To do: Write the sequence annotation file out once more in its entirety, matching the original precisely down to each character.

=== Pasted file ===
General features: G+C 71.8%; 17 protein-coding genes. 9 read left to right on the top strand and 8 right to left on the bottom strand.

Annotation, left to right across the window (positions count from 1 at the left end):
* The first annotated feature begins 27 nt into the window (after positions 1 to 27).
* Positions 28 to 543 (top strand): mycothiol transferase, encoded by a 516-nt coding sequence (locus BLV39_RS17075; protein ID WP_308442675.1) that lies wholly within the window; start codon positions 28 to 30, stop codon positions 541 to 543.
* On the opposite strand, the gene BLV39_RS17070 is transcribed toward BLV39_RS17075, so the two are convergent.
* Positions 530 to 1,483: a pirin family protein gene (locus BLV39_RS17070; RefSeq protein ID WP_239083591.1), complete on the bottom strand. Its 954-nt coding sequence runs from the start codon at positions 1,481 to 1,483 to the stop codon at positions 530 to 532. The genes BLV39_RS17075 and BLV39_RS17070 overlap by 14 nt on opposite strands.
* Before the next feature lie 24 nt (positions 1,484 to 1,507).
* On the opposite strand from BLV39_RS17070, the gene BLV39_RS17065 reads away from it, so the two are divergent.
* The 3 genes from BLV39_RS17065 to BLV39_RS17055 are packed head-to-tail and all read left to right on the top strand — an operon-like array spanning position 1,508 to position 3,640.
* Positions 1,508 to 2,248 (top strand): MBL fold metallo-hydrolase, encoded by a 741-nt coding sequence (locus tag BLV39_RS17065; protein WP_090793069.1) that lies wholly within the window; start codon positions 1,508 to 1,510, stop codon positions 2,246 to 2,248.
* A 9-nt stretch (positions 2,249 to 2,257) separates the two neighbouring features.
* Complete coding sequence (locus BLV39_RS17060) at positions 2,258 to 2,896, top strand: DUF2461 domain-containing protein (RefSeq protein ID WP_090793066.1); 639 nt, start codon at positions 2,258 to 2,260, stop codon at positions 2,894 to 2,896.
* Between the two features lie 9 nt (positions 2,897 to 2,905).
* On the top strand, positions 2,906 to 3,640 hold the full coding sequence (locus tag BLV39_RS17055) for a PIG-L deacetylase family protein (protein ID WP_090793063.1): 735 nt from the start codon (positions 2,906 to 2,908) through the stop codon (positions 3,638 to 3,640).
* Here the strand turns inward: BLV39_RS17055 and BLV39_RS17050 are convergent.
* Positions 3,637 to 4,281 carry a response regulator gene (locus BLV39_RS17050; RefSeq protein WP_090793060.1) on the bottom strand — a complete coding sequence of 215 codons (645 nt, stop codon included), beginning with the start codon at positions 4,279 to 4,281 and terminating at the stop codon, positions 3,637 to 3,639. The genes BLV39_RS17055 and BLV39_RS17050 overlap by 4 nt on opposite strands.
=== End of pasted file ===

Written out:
General features: G+C 71.8%; 17 protein-coding genes. 9 read left to right on the top strand and 8 right to left on the bottom strand.

Annotation, left to right across the window (positions count from 1 at the left end):
* The first annotated feature begins 27 nt into the window (after positions 1 to 27).
* Positions 28 to 543 (top strand): mycothiol transferase, encoded by a 516-nt coding sequence (locus BLV39_RS17075; protein ID WP_308442675.1) that lies wholly within the window; start codon positions 28 to 30, stop codon positions 541 to 543.
* On the opposite strand, the gene BLV39_RS17070 is transcribed toward BLV39_RS17075, so the two are convergent.
* Positions 530 to 1,483: a pirin family protein gene (locus BLV39_RS17070; RefSeq protein ID WP_239083591.1), complete on the bottom strand. Its 954-nt coding sequence runs from the start codon at positions 1,481 to 1,483 to the stop codon at positions 530 to 532. The genes BLV39_RS17075 and BLV39_RS17070 overlap by 14 nt on opposite strands.
* Before the next feature lie 24 nt (positions 1,484 to 1,507).
* On the opposite strand from BLV39_RS17070, the gene BLV39_RS17065 reads away from it, so the two are divergent.
* The 3 genes from BLV39_RS17065 to BLV39_RS17055 are packed head-to-tail and all read left to right on the top strand — an operon-like array spanning position 1,508 to position 3,640.
* Positions 1,508 to 2,248 (top strand): MBL fold metallo-hydrolase, encoded by a 741-nt coding sequence (locus tag BLV39_RS17065; protein WP_090793069.1) that lies wholly within the window; start codon positions 1,508 to 1,510, stop codon positions 2,246 to 2,248.
* A 9-nt stretch (positions 2,249 to 2,257) separates the two neighbouring features.
* Complete coding sequence (locus BLV39_RS17060) at positions 2,258 to 2,896, top strand: DUF2461 domain-containing protein (RefSeq protein ID WP_090793066.1); 639 nt, start codon at positions 2,258 to 2,260, stop codon at positions 2,894 to 2,896.
* Between the two features lie 9 nt (positions 2,897 to 2,905).
* On the top strand, positions 2,906 to 3,640 hold the full coding sequence (locus tag BLV39_RS17055) for a PIG-L deacetylase family protein (protein ID WP_090793063.1): 735 nt from the start codon (positions 2,906 to 2,908) through the stop codon (positions 3,638 to 3,640).
* Here the strand turns inward: BLV39_RS17055 and BLV39_RS17050 are convergent.
* Positions 3,637 to 4,281 carry a response regulator gene (locus BLV39_RS17050; RefSeq protein WP_090793060.1) on the bottom strand — a complete coding sequence of 215 codons (645 nt, stop codon included), beginning with the start codon at positions 4,279 to 4,281 and terminating at the stop codon, positions 3,637 to 3,639. The genes BLV39_RS17055 and BLV39_RS17050 overlap by 4 nt on opposite strands.